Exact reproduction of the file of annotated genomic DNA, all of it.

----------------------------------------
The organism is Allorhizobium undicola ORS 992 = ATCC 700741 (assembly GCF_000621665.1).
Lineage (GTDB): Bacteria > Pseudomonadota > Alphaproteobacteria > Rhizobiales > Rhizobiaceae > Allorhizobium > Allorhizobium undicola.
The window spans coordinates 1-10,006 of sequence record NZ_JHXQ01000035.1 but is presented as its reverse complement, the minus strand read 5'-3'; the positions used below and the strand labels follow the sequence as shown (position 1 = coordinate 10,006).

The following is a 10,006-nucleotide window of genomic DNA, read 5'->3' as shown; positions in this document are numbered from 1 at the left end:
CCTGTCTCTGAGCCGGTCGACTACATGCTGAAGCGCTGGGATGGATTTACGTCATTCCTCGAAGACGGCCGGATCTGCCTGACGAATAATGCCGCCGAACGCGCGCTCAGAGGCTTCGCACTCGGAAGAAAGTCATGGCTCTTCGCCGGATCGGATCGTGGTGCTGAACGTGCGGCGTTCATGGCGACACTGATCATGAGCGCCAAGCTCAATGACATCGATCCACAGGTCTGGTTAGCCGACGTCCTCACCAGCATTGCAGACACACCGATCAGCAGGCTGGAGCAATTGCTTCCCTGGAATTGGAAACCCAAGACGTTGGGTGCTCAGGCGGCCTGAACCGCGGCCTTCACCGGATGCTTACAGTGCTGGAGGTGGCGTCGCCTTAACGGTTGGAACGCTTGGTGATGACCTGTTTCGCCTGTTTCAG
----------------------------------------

The organism is Allorhizobium undicola ORS 992 = ATCC 700741 (assembly GCF_000621665.1).
Lineage (GTDB): Bacteria > Pseudomonadota > Alphaproteobacteria > Rhizobiales > Rhizobiaceae > Allorhizobium > Allorhizobium undicola.
The window spans coordinates 1-10,006 of sequence record NZ_JHXQ01000035.1 but is presented as its reverse complement, the minus strand read 5'-3'; the positions used below and the strand labels follow the sequence as shown (position 1 = coordinate 10,006).

The following is a 10,006-nucleotide window of genomic DNA, read 5'->3' as shown; positions in this document are numbered from 1 at the left end:
CCTGTCTCTGAGCCGGTCGACTACATGCTGAAGCGCTGGGATGGATTTACGTCATTCCTCGAAGACGGCCGGATCTGCCTGACGAATAATGCCGCCGAACGCGCGCTCAGAGGCTTCGCACTCGGAAGAAAGTCATGGCTCTTCGCCGGATCGGATCGTGGTGCTGAACGTGCGGCGTTCATGGCGACACTGATCATGAGCGCCAAGCTCAATGACATCGATCCACAGGTCTGGTTAGCCGACGTCCTCACCAGCATTGCAGACACACCGATCAGCAGGCTGGAGCAATTGCTTCCCTGGAATTGGAAACCCAAGACGTTGGGTGCTCAGGCGGCCTGAACCGCGGCCTTCACCGGATGCTTACAGTGCTGGAGGTGGCGTCGCCTTAACGGTTGGAACGCTTGGTGATGACCTGTTTCGCCTGTTTCAG